Postdoc: Why are hybrid perovskites insensitive to defect states, but very sensitive to processing conditions?

Date posted June 3, 2020
Type Postdoc positions

Metal-halide perovskites have recently been discovered as a solar cell material that allows to fabricate high-efficiency solar cells from a liquid solution, and it remains a mystery why these materials work so well despite the “dirty” processing. At the same time, some processing conditions need to be controlled exactly for highly efficient solar cells. In this project you will use ultrafast optical spectroscopy under pressure to understand the complex interplay of the insensitivity against trap states, but sensitivity for processing conditions. You will further study the consequences of these properties for solar cells.

You will use ultrafast transient absorption spectroscopy and time-resolved photoluminescence spectroscopy to study the charge carrier dynamics on timescales from femtoseconds to seconds. We recently pioneered the use of these techniques under hydrostatic pressure, which is a powerful way to vary defect states, ion migration, and optoelectronic properties. You will use this technique to unravel the unusual properties of halide perovskites.

You will work in a team of three PhD students plus additional MSc students, and will hence have the chance to explore a large parameter space of materials properties, and within the team there will be capabilities to fabricate solar cells to fully understand the connection between material fabrication, the resulting trap state density and energy, the charge carrier dynamics, and finally the influence on solar cell performance.

In the hybrid solar cell group, we have gathered a unique set of techniques to study trap states and recombination dynamics in hybrid halide perovskites, including the optical spectroscopy mentioned above, and electrical spectroscopy like deep-level transient spectroscopy. You will work in a team of researchers (PhD & MSc students) which gives you the opportunity to gain leadership experience and exploring new techniques.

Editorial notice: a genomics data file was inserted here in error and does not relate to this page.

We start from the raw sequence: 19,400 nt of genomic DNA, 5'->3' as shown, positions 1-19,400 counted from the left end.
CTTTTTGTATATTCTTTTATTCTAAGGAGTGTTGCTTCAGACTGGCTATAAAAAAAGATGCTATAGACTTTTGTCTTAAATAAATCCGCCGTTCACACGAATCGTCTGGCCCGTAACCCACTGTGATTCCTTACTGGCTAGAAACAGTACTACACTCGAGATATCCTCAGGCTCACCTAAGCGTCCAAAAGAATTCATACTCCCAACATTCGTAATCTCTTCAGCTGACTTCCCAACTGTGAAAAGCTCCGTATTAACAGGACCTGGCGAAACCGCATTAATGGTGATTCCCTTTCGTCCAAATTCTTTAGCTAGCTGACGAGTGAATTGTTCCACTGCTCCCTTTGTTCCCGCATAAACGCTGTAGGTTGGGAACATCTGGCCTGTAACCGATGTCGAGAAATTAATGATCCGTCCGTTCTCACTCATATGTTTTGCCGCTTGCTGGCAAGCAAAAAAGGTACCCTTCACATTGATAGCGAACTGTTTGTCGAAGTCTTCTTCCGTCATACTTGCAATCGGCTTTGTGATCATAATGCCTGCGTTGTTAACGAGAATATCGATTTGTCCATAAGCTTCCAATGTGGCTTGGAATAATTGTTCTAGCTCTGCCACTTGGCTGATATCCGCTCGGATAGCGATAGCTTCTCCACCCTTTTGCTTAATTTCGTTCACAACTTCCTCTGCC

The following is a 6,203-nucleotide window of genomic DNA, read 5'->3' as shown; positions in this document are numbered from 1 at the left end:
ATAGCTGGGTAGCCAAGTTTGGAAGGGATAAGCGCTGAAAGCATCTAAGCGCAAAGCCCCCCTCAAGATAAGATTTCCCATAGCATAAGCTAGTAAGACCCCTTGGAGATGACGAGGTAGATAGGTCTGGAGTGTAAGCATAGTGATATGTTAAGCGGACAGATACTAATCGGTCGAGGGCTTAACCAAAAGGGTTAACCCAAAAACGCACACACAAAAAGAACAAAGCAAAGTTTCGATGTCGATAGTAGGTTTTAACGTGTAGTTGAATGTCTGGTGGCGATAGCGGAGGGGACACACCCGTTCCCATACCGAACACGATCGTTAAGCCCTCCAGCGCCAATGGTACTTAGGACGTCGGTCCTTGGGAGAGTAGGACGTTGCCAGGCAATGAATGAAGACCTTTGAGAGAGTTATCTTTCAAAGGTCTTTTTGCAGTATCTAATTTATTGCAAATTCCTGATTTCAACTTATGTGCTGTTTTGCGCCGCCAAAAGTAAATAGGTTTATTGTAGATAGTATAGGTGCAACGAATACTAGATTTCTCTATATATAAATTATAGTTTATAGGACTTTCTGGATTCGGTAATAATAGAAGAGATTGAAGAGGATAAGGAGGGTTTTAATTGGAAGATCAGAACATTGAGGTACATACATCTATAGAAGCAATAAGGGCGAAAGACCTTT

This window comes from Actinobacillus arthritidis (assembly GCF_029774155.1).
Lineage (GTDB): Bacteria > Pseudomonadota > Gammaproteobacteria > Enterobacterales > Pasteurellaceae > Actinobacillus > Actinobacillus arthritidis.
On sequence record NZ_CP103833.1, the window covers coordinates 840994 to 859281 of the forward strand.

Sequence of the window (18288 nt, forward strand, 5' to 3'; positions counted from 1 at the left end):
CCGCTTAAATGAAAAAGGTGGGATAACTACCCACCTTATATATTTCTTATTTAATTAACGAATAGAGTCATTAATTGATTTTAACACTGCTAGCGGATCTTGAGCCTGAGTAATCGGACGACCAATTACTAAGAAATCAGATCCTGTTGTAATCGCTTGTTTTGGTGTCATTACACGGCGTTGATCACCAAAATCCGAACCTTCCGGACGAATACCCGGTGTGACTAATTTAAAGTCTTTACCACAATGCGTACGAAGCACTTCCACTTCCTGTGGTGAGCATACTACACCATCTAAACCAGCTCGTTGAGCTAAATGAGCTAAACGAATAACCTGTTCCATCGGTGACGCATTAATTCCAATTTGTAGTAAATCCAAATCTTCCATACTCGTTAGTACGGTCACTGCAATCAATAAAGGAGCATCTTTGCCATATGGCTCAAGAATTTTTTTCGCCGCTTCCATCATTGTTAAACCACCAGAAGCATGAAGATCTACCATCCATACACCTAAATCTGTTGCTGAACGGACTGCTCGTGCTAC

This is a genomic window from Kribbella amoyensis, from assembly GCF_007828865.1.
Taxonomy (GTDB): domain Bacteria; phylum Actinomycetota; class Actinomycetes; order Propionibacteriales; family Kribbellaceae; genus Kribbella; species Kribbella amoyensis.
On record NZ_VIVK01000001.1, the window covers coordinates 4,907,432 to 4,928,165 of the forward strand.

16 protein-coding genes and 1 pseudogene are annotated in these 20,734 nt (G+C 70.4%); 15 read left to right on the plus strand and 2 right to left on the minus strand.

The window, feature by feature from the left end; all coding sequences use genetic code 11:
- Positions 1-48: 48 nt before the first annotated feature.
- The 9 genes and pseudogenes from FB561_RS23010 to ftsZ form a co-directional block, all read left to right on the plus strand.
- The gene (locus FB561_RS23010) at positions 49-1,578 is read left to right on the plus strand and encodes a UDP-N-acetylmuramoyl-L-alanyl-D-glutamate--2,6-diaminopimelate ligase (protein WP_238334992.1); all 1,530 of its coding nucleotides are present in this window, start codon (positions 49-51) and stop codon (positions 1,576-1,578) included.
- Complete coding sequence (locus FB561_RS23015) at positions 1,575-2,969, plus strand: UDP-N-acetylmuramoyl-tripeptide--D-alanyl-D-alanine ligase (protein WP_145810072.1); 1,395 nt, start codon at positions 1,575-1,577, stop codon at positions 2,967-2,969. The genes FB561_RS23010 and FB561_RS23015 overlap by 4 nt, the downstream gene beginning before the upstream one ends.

About the group

The Hybrid Solar Cell Group focuses on novel paths towards more efficient solar cells using both organic and inorganic materials. We aim at combining the unique properties and the richness of organic materials with the highly efficient, well-characterised inorganic materials.

We provide a highly collaborative and supportive environment, both within the group and with our national and international collaborators.


We welcome applications from highly motivated researchers who have expertise in optical spectroscopy (preferably ultrafast transient absorption) and optoelectronic materials. Experience with hybrid perovskites, either spectroscopically or in device fabrication is a plus. You should have a PhD in physics, chemistry, engineering or similar.

Terms of employment

The position is intended as full-time (40 hours / week, 12 months / year) appointment in the service of the Netherlands Foundation of Scientific Research Institutes (NWO-I) for the duration of two years. AMOLF assists any new foreign postdoc with housing and visa applications and compensates their transport costs and furnishing expenses.

Contact info

Dr. Ehrler
Group leader Hybrid Solar Cells
Phone: +31 (0)20-754 7100

You can respond to this vacancy online via the button below.
Please send your:
–  Resume;
–  Motivation on why you want to join the group (max. 1 page).

It is important to us to know why you want to join our team. This means that we will only consider your application if it entails your motivation letter.
Applications will be evaluated on a rolling basis and as soon as an excellent match is made, the position will be filled.

Online screening may be part of the selection.

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